Aussie Home Loans founder John Symond has admitted he was surprised by the Reserve Bank’s decision to raise interest rates as inflation eases.
The RBA cash rate rose a quarter of a percentage point on Tuesday to an 11-year high of 3.85 percent.
“All I can say is I’m surprised,” he told the Daily Mail Australia on Wednesday.
More than two-thirds of mortgages have variable interest rates that respond immediately to Reserve Bank rate hikes.
Mr Symond said this meant the RBA could afford to wait to raise interest rates again.
“My belief is that interest rates in Australia are so much more geared towards the average worker because we have a high home ownership rate, which means our mortgages will be hit quite a bit straight away by these increases,” he said.
Aussie Home Loans founder John Symond (pictured with his wife Amber) has admitted he was surprised by the Reserve Bank’s decision to raise interest rates as inflation eases
Inflation in the year to March eased to 7 percent, down from the 32-year high of 7.8 percent in December.
“I’m surprised they paid that extra quarter,” Mr. Symond said.
“I thought they would have waited three or four months.”
Treasurer Jim Chalmers also admitted to being surprised by the latest rate hike.
“I try not to get into the habit of guessing decisions from the independent Reserve Bank, but the market was certainly surprised by it,” he told ABC News Breakfast.
‘The market usually has a reasonable grip on this and yesterday they were surprised.’
Money markets had priced a rate hike in May as a 12 percent opportunity, while the 30-day interbank lending market predicted a peak of 3.6 percent RBA cash rate.
Of the Big Four banks, only the Commonwealth Bank expected an increase in May, with inflation still well above the RBA target of 2 to 3 percent.
Reserve Bank Governor Philip Lowe (pictured Tuesday evening in Perth) argued that another rate hike was needed so inflation expectations did not become entrenched, but admitted it was difficult for many borrowers
The May rate hike was the 11th in just a year and marked the heaviest pace of monetary policy tightening since 1989, before the RBA embarked on a target for cash interest rates.
This followed a pause in April after 10 consecutive rate hikes from May 2022 to March 2023.
Despite this, median house prices rose last month in Sydney, Melbourne, Adelaide, Perth and Hobart, data from CoreLogic showed.
Mr Symond said an undersupply of housing due to strong immigration was likely to support a recovery in property prices following the rate hike-induced downturn.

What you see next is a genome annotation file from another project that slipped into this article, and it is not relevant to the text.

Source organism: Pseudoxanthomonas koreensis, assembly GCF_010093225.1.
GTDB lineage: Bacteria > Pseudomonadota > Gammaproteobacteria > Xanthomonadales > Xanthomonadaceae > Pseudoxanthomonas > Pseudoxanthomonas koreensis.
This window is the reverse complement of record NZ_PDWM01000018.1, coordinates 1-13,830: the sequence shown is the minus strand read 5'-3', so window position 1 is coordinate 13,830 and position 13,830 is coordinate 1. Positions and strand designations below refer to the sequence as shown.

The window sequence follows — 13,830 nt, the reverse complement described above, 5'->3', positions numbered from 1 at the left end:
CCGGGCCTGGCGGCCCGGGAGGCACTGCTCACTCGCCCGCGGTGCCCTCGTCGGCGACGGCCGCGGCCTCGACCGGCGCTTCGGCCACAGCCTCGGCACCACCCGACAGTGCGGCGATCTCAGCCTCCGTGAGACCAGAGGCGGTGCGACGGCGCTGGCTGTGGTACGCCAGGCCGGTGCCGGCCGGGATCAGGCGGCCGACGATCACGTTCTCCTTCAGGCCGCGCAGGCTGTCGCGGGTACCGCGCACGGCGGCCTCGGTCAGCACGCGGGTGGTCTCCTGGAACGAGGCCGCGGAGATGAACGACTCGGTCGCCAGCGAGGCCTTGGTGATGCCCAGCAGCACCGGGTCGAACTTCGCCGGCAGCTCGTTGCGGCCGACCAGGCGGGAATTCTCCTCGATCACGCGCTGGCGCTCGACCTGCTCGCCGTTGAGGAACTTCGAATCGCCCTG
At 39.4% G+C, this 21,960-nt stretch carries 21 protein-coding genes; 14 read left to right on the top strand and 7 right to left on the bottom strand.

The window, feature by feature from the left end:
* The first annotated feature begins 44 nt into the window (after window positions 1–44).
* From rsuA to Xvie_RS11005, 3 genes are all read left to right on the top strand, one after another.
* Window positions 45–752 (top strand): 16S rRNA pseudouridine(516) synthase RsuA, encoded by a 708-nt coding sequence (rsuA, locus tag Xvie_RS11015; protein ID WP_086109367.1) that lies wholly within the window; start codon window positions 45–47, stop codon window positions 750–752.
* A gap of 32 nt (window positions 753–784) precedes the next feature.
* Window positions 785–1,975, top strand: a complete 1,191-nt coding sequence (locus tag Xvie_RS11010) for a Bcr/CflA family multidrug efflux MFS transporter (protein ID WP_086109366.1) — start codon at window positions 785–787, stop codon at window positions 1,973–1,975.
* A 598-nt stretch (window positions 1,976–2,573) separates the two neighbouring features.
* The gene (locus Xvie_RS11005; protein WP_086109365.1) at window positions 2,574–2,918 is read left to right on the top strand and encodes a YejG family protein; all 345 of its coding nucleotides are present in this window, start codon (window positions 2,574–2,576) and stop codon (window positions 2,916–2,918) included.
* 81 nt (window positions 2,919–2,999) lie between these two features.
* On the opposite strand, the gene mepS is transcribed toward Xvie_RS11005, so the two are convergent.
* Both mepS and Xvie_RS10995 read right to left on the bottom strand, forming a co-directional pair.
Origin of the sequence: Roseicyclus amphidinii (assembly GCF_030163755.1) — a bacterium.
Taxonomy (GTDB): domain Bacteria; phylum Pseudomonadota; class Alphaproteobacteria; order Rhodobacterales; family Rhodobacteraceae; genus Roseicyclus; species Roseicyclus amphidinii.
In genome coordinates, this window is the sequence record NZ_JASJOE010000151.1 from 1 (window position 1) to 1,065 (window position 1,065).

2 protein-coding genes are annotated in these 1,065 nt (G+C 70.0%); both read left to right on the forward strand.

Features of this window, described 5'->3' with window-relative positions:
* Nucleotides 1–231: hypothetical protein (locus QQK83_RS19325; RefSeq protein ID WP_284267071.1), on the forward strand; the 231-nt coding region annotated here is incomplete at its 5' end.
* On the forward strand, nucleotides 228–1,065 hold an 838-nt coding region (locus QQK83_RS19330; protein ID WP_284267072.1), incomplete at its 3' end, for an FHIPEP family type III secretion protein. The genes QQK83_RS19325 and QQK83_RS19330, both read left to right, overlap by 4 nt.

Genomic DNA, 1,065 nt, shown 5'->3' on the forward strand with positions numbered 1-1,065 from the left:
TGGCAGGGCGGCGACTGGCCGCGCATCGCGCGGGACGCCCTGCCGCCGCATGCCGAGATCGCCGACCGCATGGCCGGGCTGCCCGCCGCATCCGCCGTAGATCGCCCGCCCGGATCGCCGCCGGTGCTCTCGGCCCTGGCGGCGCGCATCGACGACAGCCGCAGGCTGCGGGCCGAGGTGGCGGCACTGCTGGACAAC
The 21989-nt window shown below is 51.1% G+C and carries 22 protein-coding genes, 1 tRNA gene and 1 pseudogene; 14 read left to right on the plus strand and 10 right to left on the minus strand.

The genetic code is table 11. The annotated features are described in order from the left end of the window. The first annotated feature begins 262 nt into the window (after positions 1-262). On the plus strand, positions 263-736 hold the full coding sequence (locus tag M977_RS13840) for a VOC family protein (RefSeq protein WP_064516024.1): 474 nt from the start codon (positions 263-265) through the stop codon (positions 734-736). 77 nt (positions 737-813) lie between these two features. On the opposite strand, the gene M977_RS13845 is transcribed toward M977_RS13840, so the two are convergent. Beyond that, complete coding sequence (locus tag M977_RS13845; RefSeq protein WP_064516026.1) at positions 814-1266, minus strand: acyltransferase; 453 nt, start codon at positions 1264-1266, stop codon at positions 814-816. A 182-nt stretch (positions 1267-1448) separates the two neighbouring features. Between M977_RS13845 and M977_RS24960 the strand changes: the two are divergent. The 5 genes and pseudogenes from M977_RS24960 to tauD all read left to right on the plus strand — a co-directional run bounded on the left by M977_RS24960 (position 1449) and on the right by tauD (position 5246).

“It’s supply and demand, there’s a massive housing shortage for Australia and migration is on the rise,” he said.
“I think we need population in the long run.”
The RBA money rate rose a quarter of a percentage point on Tuesday to an 11-year high of 3.85 percent
What a rate hike in May means for you
$500,000: $79 up to $2,963 from $2,884
$600,000: $95 up to $3,555 from $3,460
$700,000: $111 up to $4,148 from $4,037
$800,000: $127 up to $4,740 from $4,613
$900,000: $143 up to $5,333 from $5,190
$1,000,000: $158 up to $5,925 from $5,767
Monthly amortization figures for a 30-year loan based on a Commonwealth Bank floating rate rising from 5.64 percent to 5.89 percent to reflect the Reserve Bank’s cash interest rate rising 25 basis points to 3.85 percent, an increase of 3.6 percent
Sydney, Australia’s most interest-rate sensitive market, saw house prices rise a further 1.3 percent to $1,253,759 last month.
But this also coincides with the federal government’s expectations of 400,000 migrants arriving in Australia in 2022-2023, a level significantly higher than the October budget forecast of 235,000.
That increase in net overseas migration, driven by more international students, is expected to support the housing market recovery.
Reserve Bank Governor Philip Lowe argued that another rate hike was needed to prevent inflation expectations from getting stuck, but admitted it was difficult for many borrowers.
“I want to recognize that the combination of higher interest rates and other cost-of-living pressures is putting pressure on many people’s budgets and that it is a difficult time for many families,” he told a dinner party in Perth on Tuesday night.
“Real wages have fallen and those with high debts have experienced a very large increase in their mortgage payments.
“I want to assure you that the board is very focused on understanding these pressures and that we take them into account in our decisions.”
The latest interest rate hike means that a borrower with an average loan of $600,000 will see their monthly payment increase by $95 to $3,555, up from $3,460.
That’s based on a floating Commonwealth Bank interest rate that rises from 5.64 percent to 5.89 percent for a borrower with a 20 percent down payment and a 30-year term.